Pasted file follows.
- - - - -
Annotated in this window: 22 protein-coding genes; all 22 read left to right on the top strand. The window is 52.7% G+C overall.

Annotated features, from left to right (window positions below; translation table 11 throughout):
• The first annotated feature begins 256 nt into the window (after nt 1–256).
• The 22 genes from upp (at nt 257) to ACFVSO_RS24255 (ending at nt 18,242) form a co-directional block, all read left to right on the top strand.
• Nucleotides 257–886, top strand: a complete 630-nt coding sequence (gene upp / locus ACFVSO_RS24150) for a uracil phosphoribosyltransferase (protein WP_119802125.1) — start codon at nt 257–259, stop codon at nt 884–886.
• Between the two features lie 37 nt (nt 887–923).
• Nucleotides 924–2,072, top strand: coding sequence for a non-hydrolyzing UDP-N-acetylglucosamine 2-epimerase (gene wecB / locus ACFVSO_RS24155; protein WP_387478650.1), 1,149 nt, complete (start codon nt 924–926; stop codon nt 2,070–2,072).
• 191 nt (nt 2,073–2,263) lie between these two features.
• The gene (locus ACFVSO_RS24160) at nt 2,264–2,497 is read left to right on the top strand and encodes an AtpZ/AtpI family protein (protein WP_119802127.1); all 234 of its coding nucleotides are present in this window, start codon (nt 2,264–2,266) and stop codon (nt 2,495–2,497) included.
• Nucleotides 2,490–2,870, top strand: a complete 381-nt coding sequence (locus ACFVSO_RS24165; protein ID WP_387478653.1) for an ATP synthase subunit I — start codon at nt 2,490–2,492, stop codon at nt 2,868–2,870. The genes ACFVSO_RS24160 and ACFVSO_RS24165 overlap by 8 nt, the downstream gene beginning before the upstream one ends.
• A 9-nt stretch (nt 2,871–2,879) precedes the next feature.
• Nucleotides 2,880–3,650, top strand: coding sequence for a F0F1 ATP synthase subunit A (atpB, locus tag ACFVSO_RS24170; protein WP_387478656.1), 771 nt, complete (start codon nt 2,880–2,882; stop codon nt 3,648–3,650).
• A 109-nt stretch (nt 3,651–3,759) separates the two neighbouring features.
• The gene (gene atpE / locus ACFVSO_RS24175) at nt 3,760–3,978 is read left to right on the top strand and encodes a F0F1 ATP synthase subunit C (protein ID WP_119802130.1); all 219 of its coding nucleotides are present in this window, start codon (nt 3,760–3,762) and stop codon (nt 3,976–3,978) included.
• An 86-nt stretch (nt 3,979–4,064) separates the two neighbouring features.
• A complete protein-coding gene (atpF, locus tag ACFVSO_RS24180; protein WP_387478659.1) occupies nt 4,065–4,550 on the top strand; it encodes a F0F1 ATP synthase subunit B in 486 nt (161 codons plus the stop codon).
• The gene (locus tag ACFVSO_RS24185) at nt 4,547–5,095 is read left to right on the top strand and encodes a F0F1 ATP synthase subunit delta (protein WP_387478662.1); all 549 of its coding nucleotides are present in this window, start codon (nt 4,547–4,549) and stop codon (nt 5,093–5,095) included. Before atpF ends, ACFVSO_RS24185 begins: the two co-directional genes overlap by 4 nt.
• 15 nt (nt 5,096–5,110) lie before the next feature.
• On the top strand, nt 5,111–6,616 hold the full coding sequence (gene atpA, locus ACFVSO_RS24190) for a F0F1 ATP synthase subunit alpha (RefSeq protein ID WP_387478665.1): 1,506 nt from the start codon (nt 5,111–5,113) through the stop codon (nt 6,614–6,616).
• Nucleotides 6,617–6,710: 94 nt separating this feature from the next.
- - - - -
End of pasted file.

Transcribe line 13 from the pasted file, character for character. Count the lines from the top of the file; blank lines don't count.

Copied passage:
• A 109-nt stretch (nt 3,651–3,759) separates the two neighbouring features.